Joe Amoroso, 39, is currently the acting division director for the New Jersey Department of Human Services, Division of Disability Services. Amoroso, who has cerebral palsy, oversees a budget of over $300 million and hopes to drop the “acting” from his title.
How’d you join the crip club?
My true awareness started in my early college career when I first moved away from home and had to deal with emergencies myself. My crutches broke on a Sunday afternoon, and when I called my dad he said, “What are you going to do?” He was halfway out the door and in the car on the way to help me when I told him I had found a medical supplies store and bought a new pair.
What is your passion?
Social justice. It drives me bananas that people are treated differently because of something not under their control, and disability is one of these things.
What’s your motto?
Facta non verba — “Deeds, not words.”
What makes it all worth it?
Being able to win, and change someone’s life for the better. Sometimes it’s a big win, like a policy or philosophical change, and I see people doing better because of what I’ve done. Other times it’s a small victory, something I did in one person’s life. And sometimes, I get props just for showing up for just being there and letting people talk.
What irks you?
Benefits at one time used to subsidize work, now it’s the opposite — work subsidizes benefits. People often get coached not to go to work. I had someone come up to a meeting and said to me, “You’re lucky, you have a job, at least you have something to talk about. My Thursday looks like my Sunday, but the television shows are different.” People need to be able to go to work and earn an income.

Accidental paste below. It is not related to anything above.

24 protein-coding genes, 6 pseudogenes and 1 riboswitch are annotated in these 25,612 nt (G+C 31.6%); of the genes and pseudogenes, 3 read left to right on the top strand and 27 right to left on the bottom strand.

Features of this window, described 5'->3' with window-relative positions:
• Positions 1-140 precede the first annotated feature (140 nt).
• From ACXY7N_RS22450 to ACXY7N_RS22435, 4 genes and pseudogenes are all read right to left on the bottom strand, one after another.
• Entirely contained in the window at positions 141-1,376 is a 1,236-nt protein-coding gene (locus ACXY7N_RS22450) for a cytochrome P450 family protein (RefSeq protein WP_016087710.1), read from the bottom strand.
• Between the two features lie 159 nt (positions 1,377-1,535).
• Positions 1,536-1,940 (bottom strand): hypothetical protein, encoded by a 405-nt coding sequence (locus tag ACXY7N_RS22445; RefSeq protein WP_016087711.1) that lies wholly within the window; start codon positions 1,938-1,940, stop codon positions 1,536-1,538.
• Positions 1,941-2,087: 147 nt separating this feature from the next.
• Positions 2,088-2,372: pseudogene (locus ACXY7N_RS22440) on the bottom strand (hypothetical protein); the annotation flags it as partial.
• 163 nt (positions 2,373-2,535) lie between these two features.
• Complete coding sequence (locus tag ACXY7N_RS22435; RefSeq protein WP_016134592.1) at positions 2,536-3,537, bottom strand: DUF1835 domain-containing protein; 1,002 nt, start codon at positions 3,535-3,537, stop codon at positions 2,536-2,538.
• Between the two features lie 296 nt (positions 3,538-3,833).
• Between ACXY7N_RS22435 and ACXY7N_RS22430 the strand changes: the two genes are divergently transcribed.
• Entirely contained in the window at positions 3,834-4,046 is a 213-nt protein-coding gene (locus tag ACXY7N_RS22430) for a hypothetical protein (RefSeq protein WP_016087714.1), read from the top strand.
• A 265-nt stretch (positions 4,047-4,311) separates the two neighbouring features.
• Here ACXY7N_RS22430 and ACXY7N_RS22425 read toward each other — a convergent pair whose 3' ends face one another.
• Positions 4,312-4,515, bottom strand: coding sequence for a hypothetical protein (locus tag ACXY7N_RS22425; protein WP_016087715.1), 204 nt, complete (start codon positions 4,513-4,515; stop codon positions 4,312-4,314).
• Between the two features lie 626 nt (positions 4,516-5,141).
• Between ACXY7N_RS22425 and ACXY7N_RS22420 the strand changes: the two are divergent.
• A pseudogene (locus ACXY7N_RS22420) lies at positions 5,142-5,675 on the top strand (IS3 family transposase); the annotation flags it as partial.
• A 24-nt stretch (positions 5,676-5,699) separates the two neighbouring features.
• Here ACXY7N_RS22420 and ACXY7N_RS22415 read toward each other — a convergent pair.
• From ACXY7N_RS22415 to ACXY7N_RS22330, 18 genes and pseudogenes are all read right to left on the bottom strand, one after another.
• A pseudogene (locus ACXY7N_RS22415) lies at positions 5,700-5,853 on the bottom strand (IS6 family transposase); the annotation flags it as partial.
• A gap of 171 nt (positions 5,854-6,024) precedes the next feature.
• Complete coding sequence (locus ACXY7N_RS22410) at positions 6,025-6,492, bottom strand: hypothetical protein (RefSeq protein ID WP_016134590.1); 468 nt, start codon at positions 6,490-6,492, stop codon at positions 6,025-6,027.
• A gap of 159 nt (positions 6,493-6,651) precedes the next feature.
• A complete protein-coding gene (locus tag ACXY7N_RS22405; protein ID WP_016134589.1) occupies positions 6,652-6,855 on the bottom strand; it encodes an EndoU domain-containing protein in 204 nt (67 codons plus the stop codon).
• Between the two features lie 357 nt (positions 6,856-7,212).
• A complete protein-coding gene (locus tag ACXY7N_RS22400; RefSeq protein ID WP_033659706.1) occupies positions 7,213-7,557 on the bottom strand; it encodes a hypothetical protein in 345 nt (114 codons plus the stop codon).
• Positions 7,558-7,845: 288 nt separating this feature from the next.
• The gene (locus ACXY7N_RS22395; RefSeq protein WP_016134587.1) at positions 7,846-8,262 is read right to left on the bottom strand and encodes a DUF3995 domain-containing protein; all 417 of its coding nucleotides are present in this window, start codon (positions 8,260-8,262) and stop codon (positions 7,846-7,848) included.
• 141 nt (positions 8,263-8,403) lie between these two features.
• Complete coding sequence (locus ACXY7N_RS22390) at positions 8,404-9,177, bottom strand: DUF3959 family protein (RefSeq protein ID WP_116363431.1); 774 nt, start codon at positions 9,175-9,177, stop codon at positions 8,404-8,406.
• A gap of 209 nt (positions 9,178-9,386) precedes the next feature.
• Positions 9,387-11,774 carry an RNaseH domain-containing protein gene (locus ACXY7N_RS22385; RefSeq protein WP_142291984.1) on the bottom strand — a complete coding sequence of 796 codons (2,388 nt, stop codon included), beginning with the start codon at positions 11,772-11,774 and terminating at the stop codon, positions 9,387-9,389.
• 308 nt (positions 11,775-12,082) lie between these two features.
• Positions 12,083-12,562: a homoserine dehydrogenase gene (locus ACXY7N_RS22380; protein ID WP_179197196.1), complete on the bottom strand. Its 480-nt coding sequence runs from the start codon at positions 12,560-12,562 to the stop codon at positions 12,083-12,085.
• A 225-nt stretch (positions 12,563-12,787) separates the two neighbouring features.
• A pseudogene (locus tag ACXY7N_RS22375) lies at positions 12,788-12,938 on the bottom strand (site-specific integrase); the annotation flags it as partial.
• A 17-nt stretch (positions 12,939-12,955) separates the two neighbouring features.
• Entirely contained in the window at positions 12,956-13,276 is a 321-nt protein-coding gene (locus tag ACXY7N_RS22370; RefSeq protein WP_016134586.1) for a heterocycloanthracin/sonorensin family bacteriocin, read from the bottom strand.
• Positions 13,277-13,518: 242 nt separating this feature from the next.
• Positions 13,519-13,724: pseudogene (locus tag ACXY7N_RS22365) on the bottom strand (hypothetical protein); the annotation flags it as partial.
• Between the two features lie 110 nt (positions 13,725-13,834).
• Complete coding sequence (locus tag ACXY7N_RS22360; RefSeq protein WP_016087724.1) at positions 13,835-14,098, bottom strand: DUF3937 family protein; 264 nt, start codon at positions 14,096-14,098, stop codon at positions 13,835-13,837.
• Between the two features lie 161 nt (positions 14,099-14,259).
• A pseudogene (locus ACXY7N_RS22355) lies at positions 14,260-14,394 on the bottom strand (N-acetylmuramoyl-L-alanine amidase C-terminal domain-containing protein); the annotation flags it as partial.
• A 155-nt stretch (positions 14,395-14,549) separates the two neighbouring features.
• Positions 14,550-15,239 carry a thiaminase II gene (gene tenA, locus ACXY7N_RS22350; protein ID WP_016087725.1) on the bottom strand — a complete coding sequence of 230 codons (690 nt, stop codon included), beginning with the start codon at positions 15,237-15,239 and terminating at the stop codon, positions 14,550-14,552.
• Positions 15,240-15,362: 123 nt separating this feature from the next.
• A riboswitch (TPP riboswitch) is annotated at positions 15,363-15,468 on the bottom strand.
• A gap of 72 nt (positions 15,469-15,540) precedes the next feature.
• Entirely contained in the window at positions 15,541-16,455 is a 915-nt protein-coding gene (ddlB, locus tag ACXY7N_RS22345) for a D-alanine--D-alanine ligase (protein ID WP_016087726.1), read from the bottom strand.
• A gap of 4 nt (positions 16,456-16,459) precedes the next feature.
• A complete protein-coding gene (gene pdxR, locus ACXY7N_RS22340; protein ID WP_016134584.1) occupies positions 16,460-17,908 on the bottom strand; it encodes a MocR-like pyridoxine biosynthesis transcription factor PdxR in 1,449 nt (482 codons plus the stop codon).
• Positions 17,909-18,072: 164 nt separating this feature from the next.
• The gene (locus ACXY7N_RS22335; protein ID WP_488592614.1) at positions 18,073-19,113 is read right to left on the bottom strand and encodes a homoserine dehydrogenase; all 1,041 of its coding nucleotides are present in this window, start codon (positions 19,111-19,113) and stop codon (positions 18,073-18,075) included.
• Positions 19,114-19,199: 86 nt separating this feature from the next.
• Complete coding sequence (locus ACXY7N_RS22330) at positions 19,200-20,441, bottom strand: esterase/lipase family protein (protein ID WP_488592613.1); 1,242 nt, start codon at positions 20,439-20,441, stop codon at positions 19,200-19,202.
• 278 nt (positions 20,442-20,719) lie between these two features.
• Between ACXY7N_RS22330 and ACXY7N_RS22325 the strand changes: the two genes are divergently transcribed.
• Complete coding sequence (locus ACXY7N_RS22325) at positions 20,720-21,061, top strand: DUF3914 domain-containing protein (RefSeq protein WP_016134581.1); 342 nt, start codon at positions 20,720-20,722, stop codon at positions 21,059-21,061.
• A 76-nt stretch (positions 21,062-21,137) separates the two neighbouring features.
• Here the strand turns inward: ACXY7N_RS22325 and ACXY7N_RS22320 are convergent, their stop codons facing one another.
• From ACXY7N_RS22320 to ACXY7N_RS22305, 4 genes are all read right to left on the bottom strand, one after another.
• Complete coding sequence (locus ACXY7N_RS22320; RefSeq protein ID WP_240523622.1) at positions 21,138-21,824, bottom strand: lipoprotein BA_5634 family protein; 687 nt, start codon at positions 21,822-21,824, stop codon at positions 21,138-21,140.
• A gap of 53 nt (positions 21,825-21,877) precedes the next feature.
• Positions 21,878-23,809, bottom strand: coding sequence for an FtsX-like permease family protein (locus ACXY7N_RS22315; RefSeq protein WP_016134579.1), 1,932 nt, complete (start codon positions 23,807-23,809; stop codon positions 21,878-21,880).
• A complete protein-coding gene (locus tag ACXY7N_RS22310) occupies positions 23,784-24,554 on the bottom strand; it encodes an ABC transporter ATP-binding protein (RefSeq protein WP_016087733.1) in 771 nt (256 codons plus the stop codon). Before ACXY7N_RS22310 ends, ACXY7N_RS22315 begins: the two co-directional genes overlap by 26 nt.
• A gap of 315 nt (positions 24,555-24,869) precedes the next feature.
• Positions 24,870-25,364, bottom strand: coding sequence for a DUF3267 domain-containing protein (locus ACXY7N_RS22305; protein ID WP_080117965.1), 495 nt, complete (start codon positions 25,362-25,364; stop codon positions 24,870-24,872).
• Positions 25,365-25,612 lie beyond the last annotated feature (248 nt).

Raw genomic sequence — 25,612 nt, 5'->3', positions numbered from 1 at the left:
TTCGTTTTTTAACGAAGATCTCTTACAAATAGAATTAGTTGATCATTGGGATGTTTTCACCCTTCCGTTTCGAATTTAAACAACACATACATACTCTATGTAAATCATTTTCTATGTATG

What are you proud of?
I’m very proud that I have embraced my disability. It’s probably a double-edged sword, but it’s pushed me the hardest. I’m proud I’ve come to peace with it.
Lay down some wisdom.
Get a job. Employment is the true key to equality because it gives financial ability to excel and also it’s what people do. People go to work. People gauge their lives by when they work, how they work, and people with disabilities who can work should work.
I led a workshop at The CP Group’s conference and a woman actually asked me how babies are conceived. She didn’t know how people have sex. She thought it had something to do with her breasts.
I think this lack of basic info could be a result of some of the myths that exist for people with CP. Like, one of the doctors who came and spoke said during the ’60s, the average life span of people with CP was 16, and the average age of people around the room was 40. No one planned on us being an older generation.
The CP Group came about because most traditional programming for adults with CP is not geared toward people on the professional track, which is fine. But we’re dealing with people who’ve taken time off from their jobs or college or other mainstream activity to find info on their disability.
We’re all volunteers, but we’ve been around for a few years, just elected our first board of directors, and I have been made national vice president.
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